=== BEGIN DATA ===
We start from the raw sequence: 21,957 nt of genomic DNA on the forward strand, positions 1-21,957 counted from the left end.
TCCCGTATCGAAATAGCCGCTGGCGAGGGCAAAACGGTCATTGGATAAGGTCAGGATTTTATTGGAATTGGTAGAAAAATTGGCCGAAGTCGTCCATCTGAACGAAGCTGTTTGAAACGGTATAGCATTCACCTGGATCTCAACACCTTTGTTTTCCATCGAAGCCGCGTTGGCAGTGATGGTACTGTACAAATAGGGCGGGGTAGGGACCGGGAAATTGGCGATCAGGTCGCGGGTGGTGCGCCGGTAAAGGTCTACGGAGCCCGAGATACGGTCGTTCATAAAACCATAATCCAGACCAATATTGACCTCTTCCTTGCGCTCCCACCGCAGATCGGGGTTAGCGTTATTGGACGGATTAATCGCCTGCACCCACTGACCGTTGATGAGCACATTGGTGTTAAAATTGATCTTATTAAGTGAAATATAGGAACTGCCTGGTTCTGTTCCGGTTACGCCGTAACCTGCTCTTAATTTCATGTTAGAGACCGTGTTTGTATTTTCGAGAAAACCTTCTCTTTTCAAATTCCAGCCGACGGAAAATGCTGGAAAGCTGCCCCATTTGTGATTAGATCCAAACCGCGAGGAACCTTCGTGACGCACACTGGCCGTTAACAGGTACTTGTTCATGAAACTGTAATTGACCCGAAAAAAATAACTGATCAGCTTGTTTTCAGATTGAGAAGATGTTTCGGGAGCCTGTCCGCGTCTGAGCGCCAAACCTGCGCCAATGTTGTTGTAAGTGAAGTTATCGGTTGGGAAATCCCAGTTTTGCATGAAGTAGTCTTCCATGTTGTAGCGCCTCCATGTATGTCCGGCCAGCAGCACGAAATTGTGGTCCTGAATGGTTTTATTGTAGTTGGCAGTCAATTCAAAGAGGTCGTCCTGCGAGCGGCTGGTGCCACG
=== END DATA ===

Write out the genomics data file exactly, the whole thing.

We start from the raw sequence: 21,957 nt of genomic DNA on the forward strand, positions 1-21,957 counted from the left end.
TCCCGTATCGAAATAGCCGCTGGCGAGGGCAAAACGGTCATTGGATAAGGTCAGGATTTTATTGGAATTGGTAGAAAAATTGGCCGAAGTCGTCCATCTGAACGAAGCTGTTTGAAACGGTATAGCATTCACCTGGATCTCAACACCTTTGTTTTCCATCGAAGCCGCGTTGGCAGTGATGGTACTGTACAAATAGGGCGGGGTAGGGACCGGGAAATTGGCGATCAGGTCGCGGGTGGTGCGCCGGTAAAGGTCTACGGAGCCCGAGATACGGTCGTTCATAAAACCATAATCCAGACCAATATTGACCTCTTCCTTGCGCTCCCACCGCAGATCGGGGTTAGCGTTATTGGACGGATTAATCGCCTGCACCCACTGACCGTTGATGAGCACATTGGTGTTAAAATTGATCTTATTAAGTGAAATATAGGAACTGCCTGGTTCTGTTCCGGTTACGCCGTAACCTGCTCTTAATTTCATGTTAGAGACCGTGTTTGTATTTTCGAGAAAACCTTCTCTTTTCAAATTCCAGCCGACGGAAAATGCTGGAAAGCTGCCCCATTTGTGATTAGATCCAAACCGCGAGGAACCTTCGTGACGCACACTGGCCGTTAACAGGTACTTGTTCATGAAACTGTAATTGACCCGAAAAAAATAACTGATCAGCTTGTTTTCAGATTGAGAAGATGTTTCGGGAGCCTGTCCGCGTCTGAGCGCCAAACCTGCGCCAATGTTGTTGTAAGTGAAGTTATCGGTTGGGAAATCCCAGTTTTGCATGAAGTAGTCTTCCATGTTGTAGCGCCTCCATGTATGTCCGGCCAGCAGCACGAAATTGTGGTCCTGAATGGTTTTATTGTAGTTGGCAGTCAATTCAAAGAGGTCGTCCTGCGAGCGGCTGGTGCCACG